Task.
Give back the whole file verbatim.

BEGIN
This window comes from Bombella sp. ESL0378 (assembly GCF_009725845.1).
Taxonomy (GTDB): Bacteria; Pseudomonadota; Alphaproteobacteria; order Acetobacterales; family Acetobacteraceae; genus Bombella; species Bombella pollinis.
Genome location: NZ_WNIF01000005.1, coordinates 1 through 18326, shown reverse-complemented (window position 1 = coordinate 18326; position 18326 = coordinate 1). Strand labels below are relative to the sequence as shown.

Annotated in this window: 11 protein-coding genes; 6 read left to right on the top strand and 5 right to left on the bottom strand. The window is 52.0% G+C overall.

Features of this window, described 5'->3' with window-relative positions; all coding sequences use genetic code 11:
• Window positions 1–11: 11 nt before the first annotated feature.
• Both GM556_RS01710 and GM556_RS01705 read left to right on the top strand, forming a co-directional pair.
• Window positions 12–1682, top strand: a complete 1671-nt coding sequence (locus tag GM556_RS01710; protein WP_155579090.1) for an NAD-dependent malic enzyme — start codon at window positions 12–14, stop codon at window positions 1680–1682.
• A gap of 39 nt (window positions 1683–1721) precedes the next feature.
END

This window comes from Bombella sp. ESL0378 (assembly GCF_009725845.1).
Taxonomy (GTDB): Bacteria; Pseudomonadota; Alphaproteobacteria; order Acetobacterales; family Acetobacteraceae; genus Bombella; species Bombella pollinis.
Genome location: NZ_WNIF01000005.1, coordinates 1 through 18326, shown reverse-complemented (window position 1 = coordinate 18326; position 18326 = coordinate 1). Strand labels below are relative to the sequence as shown.

Annotated in this window: 11 protein-coding genes; 6 read left to right on the top strand and 5 right to left on the bottom strand. The window is 52.0% G+C overall.

Features of this window, described 5'->3' with window-relative positions; all coding sequences use genetic code 11:
• Window positions 1–11: 11 nt before the first annotated feature.
• Both GM556_RS01710 and GM556_RS01705 read left to right on the top strand, forming a co-directional pair.
• Window positions 12–1682, top strand: a complete 1671-nt coding sequence (locus tag GM556_RS01710; protein WP_155579090.1) for an NAD-dependent malic enzyme — start codon at window positions 12–14, stop codon at window positions 1680–1682.
• A gap of 39 nt (window positions 1683–1721) precedes the next feature.